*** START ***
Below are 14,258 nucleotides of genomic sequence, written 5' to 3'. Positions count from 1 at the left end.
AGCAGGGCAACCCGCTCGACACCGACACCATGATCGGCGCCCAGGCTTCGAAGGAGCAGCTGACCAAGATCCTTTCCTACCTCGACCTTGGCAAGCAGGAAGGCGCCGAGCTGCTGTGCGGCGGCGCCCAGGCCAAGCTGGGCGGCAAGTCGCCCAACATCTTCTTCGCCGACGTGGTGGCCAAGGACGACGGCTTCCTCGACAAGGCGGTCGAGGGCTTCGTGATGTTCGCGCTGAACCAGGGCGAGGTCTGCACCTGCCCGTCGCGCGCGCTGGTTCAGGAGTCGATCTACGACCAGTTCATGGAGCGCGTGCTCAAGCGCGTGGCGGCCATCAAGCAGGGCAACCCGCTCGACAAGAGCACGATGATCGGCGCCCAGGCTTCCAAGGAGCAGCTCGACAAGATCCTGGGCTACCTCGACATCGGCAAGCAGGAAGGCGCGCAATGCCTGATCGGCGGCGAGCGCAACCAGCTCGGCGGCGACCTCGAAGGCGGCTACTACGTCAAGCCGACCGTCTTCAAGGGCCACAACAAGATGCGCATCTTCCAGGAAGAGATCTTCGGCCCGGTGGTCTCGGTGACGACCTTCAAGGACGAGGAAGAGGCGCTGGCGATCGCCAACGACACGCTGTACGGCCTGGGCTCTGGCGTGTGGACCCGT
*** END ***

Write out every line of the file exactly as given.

Below are 14,258 nucleotides of genomic sequence, written 5' to 3'. Positions count from 1 at the left end.
AGCAGGGCAACCCGCTCGACACCGACACCATGATCGGCGCCCAGGCTTCGAAGGAGCAGCTGACCAAGATCCTTTCCTACCTCGACCTTGGCAAGCAGGAAGGCGCCGAGCTGCTGTGCGGCGGCGCCCAGGCCAAGCTGGGCGGCAAGTCGCCCAACATCTTCTTCGCCGACGTGGTGGCCAAGGACGACGGCTTCCTCGACAAGGCGGTCGAGGGCTTCGTGATGTTCGCGCTGAACCAGGGCGAGGTCTGCACCTGCCCGTCGCGCGCGCTGGTTCAGGAGTCGATCTACGACCAGTTCATGGAGCGCGTGCTCAAGCGCGTGGCGGCCATCAAGCAGGGCAACCCGCTCGACAAGAGCACGATGATCGGCGCCCAGGCTTCCAAGGAGCAGCTCGACAAGATCCTGGGCTACCTCGACATCGGCAAGCAGGAAGGCGCGCAATGCCTGATCGGCGGCGAGCGCAACCAGCTCGGCGGCGACCTCGAAGGCGGCTACTACGTCAAGCCGACCGTCTTCAAGGGCCACAACAAGATGCGCATCTTCCAGGAAGAGATCTTCGGCCCGGTGGTCTCGGTGACGACCTTCAAGGACGAGGAAGAGGCGCTGGCGATCGCCAACGACACGCTGTACGGCCTGGGCTCTGGCGTGTGGACCCGT